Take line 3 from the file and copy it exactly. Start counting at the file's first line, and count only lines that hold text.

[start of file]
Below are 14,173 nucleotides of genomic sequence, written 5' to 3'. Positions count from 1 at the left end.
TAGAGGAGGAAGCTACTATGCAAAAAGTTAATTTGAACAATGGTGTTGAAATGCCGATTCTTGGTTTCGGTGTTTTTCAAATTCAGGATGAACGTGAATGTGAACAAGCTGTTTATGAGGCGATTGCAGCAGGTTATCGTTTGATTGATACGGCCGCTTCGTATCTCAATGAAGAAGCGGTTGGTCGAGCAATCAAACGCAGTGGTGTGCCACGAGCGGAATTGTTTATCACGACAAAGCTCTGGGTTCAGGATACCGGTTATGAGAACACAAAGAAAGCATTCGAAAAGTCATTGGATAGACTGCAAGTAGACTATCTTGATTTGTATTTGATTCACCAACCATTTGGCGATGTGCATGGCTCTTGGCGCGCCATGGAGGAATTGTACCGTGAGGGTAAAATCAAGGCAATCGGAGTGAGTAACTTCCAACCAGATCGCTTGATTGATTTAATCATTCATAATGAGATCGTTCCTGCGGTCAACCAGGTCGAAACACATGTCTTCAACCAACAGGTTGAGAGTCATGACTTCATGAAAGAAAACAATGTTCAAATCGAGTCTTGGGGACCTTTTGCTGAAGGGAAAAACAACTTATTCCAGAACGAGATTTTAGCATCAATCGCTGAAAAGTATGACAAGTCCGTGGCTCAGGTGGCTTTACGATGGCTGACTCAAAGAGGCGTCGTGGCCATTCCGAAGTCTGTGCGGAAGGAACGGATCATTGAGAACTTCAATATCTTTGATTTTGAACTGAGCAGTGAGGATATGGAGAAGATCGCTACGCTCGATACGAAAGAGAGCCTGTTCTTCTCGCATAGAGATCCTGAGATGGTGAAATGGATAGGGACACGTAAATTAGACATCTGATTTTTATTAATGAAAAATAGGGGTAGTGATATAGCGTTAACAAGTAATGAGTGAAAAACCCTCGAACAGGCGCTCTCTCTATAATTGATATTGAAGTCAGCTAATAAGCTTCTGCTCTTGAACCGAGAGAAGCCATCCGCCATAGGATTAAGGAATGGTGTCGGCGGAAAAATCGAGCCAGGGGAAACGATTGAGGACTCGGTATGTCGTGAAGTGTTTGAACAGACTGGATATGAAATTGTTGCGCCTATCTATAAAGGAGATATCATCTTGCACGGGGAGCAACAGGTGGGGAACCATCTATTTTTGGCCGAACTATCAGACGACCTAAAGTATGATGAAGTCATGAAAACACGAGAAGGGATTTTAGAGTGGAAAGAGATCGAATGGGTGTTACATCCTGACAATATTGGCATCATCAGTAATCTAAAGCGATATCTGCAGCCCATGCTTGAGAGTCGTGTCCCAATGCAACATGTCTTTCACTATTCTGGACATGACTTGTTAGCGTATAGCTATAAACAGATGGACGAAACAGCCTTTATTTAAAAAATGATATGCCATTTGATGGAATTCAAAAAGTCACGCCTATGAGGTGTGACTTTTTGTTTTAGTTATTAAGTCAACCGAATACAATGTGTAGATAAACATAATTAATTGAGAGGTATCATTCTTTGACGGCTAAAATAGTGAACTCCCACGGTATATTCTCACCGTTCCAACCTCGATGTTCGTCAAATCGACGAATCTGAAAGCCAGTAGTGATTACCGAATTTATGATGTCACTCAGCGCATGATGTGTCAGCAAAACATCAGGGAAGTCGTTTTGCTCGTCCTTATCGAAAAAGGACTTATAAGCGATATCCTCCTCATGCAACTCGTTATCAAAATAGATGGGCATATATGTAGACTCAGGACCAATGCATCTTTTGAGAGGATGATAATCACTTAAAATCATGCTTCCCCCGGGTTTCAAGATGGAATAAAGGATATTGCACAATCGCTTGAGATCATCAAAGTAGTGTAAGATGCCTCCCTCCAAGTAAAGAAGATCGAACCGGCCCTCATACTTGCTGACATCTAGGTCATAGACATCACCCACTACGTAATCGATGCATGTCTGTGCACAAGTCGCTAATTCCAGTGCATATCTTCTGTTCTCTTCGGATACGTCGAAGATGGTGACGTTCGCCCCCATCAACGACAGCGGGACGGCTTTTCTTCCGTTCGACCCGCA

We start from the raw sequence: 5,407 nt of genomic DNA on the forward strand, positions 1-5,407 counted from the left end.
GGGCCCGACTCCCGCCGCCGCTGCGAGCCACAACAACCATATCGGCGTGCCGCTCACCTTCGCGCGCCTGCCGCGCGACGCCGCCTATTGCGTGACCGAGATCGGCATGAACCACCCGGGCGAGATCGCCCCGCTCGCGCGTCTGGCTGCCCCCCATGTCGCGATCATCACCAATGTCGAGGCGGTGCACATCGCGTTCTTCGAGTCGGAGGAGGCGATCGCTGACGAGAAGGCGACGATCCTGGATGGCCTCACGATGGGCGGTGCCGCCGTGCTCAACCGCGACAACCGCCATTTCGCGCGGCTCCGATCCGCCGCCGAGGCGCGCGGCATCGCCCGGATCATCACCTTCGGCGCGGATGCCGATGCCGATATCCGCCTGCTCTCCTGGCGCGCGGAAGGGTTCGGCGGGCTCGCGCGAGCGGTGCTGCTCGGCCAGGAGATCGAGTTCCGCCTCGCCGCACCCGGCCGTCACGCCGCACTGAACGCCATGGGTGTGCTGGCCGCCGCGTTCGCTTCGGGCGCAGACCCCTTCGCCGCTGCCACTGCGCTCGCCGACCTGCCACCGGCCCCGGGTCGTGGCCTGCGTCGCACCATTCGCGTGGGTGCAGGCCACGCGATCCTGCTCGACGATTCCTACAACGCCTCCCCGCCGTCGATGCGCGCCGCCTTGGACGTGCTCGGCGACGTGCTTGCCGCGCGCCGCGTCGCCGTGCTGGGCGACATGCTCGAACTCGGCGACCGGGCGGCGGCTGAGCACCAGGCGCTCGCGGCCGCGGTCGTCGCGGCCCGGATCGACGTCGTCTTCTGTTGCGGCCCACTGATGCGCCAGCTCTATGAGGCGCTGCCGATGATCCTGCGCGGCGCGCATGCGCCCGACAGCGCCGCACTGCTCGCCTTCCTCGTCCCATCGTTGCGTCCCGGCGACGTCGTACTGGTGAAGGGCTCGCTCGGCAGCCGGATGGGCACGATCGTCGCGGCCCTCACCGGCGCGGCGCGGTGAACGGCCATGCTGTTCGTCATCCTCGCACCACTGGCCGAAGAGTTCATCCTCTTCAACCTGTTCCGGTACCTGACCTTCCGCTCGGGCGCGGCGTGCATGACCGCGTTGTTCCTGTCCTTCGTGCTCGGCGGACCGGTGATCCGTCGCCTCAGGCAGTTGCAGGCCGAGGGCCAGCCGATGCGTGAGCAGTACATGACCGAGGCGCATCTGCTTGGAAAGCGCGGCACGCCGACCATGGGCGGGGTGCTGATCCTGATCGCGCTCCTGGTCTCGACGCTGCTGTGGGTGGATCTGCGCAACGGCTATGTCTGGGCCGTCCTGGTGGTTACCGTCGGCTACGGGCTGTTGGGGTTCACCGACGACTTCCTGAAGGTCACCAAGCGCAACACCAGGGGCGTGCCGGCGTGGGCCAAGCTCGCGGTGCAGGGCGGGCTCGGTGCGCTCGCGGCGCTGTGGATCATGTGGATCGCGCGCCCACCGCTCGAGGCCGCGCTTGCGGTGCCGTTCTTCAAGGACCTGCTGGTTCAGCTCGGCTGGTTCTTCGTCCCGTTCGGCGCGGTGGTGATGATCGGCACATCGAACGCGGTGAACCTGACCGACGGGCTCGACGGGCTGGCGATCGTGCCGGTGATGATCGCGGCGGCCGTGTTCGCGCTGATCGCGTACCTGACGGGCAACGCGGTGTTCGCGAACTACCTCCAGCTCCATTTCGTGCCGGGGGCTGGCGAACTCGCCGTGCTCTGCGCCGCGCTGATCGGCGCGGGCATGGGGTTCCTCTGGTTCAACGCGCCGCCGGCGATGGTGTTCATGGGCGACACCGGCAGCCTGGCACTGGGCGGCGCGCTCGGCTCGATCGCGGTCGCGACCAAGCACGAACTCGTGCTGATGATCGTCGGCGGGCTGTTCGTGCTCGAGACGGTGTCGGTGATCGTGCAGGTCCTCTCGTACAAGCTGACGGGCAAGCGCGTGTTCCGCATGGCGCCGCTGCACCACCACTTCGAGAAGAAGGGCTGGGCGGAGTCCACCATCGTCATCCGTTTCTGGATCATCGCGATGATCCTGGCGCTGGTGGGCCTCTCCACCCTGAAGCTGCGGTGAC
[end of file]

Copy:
We start from the raw sequence: 5,407 nt of genomic DNA on the forward strand, positions 1-5,407 counted from the left end.